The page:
125 x 175 mm
Taking three years to complete, this complex study extends on Hiller’s interests in exploring historical events that are visually and emotionally compelling. Presented here is an installation that contained both video and photographic works documenting every street in Germany whose name contains a reference to Jews. The result is a collection of images that are compelling in their feeling of sadness and absence that they provoke.
About the Artist
Susan Hiller was born in 1940 and grew up in and around Cleveland, Ohio until 1952 when her family moved to South Florida where she attended local schools and Coral Gables High School. She was awarded a scholarship to Smith College in Northampton, Massachusetts, and graduated in 1961. After a year in New York studying film and photography at The Cooper Union and archaeology and linguistics at Hunter College, Hiller went on to do postgraduate work at Tulane University in New Orleans with a National Science Foundation fellowship in anthropology. She conducted fieldwork in Mexico, Guatemala and Belize but became uncomfortable with academic anthropology’s claim to objectivity; she wrote that she did not wish her research to become part of anthropology’s ‘objectification of the contrariness of lived events’. During a lecture on African art, she made the decision to leave anthropology to become an artist.
Susan Hiller has been based mainly in London since the early 1960’s. After several exhibitions of her paintings and a series of collaborative ‘group investigations’, in the early 1980’s she began to make innovative use of audio and visual technology. Her groundbreaking installations, multi-screen videos and audio works have achieved international recognition and are widely acknowledged to be a major influence on younger British artists.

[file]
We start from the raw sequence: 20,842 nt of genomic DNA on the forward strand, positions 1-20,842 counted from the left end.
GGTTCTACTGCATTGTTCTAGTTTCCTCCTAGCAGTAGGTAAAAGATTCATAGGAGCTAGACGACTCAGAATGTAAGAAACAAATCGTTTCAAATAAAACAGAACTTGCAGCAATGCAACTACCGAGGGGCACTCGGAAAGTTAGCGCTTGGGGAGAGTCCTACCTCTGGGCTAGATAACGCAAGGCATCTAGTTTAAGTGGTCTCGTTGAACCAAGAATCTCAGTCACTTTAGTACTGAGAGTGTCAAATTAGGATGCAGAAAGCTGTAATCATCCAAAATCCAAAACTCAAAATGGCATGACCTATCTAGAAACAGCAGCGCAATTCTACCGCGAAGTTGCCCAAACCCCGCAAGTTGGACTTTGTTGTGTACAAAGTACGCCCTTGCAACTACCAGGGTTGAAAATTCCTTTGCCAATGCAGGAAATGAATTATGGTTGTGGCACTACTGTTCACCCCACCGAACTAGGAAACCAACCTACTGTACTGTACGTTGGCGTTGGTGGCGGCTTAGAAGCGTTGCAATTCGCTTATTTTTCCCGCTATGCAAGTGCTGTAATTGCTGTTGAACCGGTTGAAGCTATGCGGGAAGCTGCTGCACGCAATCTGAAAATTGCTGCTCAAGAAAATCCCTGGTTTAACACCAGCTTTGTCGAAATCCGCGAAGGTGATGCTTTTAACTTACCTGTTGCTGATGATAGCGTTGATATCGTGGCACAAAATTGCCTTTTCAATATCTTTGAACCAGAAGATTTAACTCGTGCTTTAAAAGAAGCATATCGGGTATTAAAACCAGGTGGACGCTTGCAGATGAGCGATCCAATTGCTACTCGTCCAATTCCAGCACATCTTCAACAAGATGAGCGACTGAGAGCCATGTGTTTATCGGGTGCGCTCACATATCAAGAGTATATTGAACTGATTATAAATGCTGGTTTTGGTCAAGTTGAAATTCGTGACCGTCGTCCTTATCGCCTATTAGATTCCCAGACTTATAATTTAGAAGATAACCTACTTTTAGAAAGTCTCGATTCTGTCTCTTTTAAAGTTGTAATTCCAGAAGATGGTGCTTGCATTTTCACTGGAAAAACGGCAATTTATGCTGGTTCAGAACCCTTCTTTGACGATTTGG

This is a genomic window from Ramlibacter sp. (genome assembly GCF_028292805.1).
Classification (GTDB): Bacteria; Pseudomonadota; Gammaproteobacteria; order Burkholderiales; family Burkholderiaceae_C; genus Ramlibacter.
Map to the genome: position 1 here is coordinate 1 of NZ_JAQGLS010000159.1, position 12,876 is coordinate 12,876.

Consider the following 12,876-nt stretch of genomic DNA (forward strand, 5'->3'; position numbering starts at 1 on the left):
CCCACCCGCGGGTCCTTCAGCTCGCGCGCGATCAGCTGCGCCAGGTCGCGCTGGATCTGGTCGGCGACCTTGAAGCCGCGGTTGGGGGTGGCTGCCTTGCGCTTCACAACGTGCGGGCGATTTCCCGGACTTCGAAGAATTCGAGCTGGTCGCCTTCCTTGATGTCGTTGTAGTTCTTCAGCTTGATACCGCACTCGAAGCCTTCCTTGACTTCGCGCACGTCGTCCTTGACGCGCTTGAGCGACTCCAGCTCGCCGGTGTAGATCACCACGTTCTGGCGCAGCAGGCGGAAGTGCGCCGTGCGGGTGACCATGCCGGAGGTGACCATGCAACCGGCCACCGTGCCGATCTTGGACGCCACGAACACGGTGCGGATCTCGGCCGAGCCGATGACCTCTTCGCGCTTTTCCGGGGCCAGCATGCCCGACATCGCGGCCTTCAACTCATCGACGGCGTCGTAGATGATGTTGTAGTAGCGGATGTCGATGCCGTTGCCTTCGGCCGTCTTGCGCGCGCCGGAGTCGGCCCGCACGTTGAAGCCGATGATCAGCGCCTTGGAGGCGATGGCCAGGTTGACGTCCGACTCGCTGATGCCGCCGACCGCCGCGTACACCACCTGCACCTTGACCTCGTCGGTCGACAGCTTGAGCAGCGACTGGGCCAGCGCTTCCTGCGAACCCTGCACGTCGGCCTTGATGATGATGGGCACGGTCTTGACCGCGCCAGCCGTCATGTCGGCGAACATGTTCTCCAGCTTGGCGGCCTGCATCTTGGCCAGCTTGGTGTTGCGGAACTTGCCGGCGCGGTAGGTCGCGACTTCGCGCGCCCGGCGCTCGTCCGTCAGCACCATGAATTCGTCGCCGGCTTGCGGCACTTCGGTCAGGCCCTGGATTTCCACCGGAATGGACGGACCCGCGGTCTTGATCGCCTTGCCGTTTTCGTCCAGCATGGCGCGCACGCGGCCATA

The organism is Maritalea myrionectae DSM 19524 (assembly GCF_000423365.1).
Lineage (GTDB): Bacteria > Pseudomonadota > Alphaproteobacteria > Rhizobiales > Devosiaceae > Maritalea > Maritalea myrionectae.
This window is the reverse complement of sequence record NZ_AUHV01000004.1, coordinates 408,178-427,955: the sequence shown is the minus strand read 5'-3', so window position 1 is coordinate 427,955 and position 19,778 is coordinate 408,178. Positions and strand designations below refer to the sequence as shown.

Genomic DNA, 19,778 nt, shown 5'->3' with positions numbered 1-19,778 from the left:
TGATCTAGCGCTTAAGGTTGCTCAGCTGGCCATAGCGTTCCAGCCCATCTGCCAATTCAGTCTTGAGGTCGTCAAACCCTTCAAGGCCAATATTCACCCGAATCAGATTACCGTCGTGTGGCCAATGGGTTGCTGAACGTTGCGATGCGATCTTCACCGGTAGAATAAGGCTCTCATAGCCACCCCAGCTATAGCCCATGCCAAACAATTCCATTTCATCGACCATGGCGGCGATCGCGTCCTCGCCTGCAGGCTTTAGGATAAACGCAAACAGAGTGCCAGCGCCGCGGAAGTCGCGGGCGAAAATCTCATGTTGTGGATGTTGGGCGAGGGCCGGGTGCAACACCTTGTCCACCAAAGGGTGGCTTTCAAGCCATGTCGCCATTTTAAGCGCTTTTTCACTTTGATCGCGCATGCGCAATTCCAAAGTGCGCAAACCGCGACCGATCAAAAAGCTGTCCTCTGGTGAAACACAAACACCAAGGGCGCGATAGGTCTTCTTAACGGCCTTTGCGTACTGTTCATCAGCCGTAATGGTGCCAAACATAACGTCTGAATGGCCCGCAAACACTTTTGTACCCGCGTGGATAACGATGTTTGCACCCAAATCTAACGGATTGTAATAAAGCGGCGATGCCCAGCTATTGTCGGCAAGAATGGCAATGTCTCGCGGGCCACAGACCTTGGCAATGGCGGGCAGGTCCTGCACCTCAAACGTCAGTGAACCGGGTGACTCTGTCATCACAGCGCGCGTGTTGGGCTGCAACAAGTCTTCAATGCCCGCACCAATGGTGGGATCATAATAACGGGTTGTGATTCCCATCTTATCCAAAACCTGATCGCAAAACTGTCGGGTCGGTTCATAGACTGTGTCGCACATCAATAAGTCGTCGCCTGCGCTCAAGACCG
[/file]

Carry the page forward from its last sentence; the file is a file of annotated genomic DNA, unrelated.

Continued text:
With a practice extending over 40 years, Susan Hiller is considered one of the most influential artists of her generation. Her work is found internationally in both private and public collections and her career has been recognized by mid-career survey exhibitions at London’s Institute of Contemporary Arts (1986) and Tate Liverpool (1996), and, most recently by, a major retrospective exhibition at Tate Britain (2011).
About the Publisher
Compton Verney House Trust was founded by Sir Peter Moores and is funded by the Peter Moores Foundation.
DAAD Artists-in-Berlin Program is one of the most sought-after scholarships in the world. Since 1963 around 20 internationally known and qualified artists of all ages, with a unique distinguished artistic signature and a body of work of their own, in the field of visual arts, film, literature and music are yearly invited to spend 12 months in Berlin. Invitations to filmmakers are issued for 6 months. For visual arts, an international jury nominates and selects the artists. Therefore, no applications are possible for visual arts.